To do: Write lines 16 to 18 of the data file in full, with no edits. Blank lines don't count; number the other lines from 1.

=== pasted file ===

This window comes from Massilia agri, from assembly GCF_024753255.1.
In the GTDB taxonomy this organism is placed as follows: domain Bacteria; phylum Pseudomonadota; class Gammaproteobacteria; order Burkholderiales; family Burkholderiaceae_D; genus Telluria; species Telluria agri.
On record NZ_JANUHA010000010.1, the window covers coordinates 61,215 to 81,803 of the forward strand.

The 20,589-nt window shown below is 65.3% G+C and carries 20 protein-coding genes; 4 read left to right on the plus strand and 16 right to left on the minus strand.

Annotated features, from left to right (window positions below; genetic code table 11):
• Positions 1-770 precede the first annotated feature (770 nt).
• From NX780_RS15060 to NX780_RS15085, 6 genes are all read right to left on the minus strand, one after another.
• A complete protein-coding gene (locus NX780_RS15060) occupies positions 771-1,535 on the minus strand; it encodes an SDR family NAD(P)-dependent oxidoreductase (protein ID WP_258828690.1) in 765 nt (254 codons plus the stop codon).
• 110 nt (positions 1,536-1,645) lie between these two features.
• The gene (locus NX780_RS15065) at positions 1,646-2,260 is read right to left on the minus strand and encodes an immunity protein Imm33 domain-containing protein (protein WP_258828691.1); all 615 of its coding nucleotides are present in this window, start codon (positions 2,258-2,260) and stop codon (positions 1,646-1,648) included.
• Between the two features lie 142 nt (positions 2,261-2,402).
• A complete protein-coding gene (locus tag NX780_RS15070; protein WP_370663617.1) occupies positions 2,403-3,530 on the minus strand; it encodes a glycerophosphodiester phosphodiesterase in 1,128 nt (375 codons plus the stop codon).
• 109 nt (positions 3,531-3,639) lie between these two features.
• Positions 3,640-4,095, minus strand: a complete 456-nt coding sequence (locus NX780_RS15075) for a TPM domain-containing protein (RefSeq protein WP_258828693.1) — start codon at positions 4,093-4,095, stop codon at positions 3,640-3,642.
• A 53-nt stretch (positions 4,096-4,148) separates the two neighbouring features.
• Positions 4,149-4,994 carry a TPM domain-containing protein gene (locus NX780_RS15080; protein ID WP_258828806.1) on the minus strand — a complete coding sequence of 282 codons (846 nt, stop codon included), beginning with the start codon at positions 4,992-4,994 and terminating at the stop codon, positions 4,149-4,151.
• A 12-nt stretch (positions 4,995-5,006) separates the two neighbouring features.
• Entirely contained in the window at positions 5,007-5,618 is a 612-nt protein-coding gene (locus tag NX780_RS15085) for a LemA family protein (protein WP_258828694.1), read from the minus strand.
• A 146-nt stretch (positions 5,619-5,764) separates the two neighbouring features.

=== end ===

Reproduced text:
• Positions 4,149-4,994 carry a TPM domain-containing protein gene (locus NX780_RS15080; protein ID WP_258828806.1) on the minus strand — a complete coding sequence of 282 codons (846 nt, stop codon included), beginning with the start codon at positions 4,992-4,994 and terminating at the stop codon, positions 4,149-4,151.
• A 12-nt stretch (positions 4,995-5,006) separates the two neighbouring features.
• Entirely contained in the window at positions 5,007-5,618 is a 612-nt protein-coding gene (locus tag NX780_RS15085) for a LemA family protein (protein WP_258828694.1), read from the minus strand.